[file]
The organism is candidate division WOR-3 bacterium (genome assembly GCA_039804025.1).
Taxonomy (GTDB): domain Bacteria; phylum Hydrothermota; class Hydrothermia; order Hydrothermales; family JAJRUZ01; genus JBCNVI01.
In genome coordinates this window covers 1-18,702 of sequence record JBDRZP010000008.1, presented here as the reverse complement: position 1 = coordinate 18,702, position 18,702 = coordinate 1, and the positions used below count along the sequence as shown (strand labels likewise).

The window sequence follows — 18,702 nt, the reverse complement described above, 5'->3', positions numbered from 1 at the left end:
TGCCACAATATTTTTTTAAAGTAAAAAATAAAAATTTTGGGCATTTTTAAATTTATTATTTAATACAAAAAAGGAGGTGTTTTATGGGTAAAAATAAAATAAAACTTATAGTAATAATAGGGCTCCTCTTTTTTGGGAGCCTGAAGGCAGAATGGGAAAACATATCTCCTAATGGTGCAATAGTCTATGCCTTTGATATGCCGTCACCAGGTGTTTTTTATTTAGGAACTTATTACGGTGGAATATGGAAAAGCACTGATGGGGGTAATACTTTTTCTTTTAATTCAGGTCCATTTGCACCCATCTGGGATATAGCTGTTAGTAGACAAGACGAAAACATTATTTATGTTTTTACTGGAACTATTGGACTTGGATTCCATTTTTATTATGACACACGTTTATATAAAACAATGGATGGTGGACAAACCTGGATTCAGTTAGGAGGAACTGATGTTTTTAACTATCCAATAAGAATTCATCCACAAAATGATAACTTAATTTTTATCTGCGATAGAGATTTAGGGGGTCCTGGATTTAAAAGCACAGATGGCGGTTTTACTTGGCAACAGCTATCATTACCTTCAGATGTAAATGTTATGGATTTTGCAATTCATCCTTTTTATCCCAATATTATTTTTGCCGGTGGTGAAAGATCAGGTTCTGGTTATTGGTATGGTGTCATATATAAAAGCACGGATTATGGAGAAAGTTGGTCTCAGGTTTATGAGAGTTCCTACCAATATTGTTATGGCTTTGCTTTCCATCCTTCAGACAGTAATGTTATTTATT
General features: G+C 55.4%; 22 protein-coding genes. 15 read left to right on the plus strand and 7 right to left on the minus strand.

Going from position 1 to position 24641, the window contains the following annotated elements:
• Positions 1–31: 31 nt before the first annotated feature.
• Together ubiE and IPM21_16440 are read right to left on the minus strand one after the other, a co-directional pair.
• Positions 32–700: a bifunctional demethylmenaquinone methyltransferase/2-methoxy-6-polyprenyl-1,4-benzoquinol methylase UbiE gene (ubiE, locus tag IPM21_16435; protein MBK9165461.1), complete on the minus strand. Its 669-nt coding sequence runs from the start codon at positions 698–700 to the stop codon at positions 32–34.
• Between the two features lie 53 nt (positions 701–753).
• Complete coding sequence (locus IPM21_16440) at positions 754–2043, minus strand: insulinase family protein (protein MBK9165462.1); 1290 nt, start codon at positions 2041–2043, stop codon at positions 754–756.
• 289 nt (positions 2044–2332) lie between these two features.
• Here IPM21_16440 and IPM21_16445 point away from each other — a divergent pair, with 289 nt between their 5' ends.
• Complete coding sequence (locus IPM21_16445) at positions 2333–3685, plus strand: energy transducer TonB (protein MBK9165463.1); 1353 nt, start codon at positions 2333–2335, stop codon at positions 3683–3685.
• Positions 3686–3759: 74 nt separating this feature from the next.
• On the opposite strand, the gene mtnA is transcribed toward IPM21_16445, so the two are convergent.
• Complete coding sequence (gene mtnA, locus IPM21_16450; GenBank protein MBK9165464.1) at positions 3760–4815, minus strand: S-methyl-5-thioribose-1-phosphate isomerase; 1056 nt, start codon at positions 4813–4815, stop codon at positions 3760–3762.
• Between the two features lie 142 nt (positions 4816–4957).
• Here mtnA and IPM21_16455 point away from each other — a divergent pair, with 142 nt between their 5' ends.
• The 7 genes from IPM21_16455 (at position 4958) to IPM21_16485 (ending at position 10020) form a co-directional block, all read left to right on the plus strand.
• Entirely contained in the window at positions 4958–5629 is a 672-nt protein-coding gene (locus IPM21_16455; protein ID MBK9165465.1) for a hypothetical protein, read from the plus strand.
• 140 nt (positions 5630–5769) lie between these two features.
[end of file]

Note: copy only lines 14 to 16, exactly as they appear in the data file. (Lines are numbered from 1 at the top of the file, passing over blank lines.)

• Here IPM21_16440 and IPM21_16445 point away from each other — a divergent pair, with 289 nt between their 5' ends.
• Complete coding sequence (locus IPM21_16445) at positions 2333–3685, plus strand: energy transducer TonB (protein MBK9165463.1); 1353 nt, start codon at positions 2333–2335, stop codon at positions 3683–3685.
• Positions 3686–3759: 74 nt separating this feature from the next.